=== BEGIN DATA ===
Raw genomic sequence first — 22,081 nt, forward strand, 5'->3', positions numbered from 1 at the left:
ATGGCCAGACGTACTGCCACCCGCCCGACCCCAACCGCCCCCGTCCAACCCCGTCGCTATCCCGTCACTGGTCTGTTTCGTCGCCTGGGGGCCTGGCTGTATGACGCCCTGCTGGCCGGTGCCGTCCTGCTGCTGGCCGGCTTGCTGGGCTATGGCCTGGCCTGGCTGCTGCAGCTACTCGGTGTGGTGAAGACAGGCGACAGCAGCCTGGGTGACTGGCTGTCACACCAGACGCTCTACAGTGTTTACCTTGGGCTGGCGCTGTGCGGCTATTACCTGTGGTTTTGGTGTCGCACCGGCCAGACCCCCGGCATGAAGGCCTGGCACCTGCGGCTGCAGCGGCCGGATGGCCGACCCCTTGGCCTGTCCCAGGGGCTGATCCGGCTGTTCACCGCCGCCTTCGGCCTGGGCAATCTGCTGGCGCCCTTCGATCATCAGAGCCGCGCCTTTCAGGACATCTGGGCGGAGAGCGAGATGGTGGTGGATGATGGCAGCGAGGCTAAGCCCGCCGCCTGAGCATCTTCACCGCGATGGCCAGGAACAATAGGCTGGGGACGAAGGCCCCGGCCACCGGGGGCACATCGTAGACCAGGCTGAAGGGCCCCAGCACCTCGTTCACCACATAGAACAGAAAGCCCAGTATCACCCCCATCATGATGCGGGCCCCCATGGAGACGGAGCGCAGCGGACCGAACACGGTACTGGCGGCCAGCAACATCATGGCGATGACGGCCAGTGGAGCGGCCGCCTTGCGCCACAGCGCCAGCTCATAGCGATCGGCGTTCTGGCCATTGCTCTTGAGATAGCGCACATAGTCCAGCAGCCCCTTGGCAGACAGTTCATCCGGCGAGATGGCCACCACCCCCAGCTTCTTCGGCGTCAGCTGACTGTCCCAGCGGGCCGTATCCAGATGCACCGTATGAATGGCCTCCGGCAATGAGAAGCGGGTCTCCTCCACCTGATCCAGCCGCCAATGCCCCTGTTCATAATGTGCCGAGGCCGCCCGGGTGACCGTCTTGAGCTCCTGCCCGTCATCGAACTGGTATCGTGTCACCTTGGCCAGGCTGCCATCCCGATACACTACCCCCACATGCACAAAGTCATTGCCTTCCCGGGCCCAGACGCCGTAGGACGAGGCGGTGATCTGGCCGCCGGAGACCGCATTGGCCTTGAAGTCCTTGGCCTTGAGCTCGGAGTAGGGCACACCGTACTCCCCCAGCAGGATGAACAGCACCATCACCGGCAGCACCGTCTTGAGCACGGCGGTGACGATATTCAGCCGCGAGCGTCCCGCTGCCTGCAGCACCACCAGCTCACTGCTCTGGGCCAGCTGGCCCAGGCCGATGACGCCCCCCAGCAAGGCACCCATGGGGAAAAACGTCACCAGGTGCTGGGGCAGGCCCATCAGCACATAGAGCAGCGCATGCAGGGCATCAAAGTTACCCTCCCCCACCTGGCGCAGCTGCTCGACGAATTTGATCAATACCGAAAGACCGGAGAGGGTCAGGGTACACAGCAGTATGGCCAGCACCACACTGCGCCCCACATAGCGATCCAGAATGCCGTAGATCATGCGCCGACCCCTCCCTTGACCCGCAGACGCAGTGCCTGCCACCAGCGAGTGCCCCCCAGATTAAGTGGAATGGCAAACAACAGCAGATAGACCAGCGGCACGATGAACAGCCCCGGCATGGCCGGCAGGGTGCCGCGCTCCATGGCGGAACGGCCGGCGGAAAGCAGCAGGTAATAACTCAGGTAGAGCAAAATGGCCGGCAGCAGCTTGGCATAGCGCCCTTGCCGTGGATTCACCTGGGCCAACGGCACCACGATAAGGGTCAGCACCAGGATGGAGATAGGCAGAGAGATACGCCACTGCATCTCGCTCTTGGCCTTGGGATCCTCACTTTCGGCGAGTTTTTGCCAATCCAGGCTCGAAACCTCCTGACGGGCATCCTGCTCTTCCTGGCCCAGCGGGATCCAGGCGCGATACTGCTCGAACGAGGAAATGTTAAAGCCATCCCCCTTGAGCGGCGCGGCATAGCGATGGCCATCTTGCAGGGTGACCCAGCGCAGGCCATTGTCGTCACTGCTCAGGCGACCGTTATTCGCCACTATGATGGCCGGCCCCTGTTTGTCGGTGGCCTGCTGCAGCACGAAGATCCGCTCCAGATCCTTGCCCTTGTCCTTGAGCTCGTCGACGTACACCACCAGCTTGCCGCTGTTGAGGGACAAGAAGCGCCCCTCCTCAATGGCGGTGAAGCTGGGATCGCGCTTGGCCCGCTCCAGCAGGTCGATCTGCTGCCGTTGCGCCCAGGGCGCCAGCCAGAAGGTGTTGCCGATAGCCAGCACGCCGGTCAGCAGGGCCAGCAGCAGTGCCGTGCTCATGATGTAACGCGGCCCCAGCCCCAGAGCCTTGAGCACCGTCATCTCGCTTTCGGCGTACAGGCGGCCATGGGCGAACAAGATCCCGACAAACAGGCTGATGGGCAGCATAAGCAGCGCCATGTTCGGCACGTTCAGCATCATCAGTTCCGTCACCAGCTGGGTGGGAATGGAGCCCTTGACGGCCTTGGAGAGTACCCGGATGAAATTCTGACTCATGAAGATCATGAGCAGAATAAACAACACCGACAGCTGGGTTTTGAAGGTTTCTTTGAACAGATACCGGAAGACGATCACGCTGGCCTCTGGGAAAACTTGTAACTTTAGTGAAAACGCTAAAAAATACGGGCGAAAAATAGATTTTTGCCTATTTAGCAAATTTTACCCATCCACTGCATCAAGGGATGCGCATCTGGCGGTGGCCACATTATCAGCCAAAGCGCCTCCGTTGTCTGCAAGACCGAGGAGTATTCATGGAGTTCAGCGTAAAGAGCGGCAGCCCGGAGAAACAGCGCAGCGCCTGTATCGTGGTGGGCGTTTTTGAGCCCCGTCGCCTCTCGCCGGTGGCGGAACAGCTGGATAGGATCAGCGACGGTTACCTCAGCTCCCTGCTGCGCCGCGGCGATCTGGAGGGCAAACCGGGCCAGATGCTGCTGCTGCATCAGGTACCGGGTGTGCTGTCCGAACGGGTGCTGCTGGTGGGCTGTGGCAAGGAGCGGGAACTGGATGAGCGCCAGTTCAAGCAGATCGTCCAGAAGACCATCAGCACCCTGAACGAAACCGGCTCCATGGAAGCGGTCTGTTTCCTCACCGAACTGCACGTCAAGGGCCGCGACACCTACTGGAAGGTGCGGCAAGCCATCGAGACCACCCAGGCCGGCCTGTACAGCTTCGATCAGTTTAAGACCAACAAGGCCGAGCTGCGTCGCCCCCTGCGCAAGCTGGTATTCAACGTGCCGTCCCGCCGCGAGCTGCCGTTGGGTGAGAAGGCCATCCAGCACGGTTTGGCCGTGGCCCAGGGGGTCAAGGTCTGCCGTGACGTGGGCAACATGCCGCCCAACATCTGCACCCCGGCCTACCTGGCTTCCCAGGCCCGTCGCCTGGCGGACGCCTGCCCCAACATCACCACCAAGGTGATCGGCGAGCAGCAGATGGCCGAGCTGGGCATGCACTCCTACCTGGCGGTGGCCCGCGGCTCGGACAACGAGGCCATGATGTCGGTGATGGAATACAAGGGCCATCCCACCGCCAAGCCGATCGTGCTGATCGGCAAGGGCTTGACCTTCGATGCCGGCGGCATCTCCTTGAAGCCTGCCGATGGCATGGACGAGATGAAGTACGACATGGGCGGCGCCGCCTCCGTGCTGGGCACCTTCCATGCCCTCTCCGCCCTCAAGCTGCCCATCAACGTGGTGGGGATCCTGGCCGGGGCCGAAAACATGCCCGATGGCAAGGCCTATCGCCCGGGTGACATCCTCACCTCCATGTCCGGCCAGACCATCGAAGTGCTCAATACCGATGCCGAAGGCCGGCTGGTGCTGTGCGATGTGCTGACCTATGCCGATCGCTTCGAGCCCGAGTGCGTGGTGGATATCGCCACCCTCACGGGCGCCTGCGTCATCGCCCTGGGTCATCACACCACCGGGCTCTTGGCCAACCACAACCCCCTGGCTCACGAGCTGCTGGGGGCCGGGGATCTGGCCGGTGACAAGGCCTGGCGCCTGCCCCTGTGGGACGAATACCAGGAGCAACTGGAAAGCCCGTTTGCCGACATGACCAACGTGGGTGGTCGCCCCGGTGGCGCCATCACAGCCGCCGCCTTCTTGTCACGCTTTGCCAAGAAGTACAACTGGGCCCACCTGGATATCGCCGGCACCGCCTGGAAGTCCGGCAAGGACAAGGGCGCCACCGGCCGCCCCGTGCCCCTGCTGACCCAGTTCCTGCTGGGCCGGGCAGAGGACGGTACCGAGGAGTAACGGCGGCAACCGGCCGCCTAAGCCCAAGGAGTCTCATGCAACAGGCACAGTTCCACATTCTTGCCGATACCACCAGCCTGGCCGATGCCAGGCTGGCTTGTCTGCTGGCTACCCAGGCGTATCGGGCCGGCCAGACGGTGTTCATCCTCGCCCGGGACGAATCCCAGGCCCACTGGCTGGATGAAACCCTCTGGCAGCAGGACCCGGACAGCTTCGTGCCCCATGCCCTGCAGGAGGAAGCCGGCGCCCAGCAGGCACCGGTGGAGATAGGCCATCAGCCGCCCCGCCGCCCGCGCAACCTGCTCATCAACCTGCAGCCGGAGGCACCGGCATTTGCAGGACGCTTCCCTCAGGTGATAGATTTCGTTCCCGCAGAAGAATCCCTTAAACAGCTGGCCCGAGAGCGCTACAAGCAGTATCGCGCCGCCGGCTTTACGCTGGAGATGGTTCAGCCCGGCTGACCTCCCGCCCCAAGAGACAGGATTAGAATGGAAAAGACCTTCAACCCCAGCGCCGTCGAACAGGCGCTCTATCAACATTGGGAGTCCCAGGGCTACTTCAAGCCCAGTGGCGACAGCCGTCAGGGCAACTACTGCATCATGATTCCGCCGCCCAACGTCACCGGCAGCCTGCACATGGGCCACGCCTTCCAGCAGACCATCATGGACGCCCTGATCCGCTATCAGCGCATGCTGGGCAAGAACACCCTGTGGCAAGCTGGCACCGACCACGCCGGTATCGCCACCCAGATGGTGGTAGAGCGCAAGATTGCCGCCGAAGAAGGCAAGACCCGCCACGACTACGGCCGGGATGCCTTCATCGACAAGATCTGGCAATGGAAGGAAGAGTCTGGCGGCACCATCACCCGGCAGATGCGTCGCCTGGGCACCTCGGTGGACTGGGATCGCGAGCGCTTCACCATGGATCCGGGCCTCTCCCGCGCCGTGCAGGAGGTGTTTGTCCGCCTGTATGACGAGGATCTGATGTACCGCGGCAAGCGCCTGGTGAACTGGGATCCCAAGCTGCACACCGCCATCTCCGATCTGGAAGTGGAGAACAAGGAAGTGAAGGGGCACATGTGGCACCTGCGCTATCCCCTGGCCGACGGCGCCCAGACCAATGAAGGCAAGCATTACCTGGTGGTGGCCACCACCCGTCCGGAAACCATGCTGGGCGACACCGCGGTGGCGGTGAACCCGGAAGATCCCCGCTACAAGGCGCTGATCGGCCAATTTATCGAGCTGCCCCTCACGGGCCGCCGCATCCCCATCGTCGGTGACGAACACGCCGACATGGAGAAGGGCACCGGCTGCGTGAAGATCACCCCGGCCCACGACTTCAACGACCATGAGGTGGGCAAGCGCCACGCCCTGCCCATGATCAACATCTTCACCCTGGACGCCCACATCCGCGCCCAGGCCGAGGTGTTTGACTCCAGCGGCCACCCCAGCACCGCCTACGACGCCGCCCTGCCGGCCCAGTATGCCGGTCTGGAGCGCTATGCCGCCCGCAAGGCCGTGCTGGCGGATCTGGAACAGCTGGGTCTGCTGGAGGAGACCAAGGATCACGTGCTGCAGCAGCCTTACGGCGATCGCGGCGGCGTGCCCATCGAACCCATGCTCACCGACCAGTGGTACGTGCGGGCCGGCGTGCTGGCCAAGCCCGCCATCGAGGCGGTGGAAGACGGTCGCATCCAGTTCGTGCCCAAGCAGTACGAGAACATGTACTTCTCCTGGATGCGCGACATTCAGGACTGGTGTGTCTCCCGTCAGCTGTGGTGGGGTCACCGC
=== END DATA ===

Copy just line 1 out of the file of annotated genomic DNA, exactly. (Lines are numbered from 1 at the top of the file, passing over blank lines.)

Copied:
Raw genomic sequence first — 22,081 nt, forward strand, 5'->3', positions numbered from 1 at the left: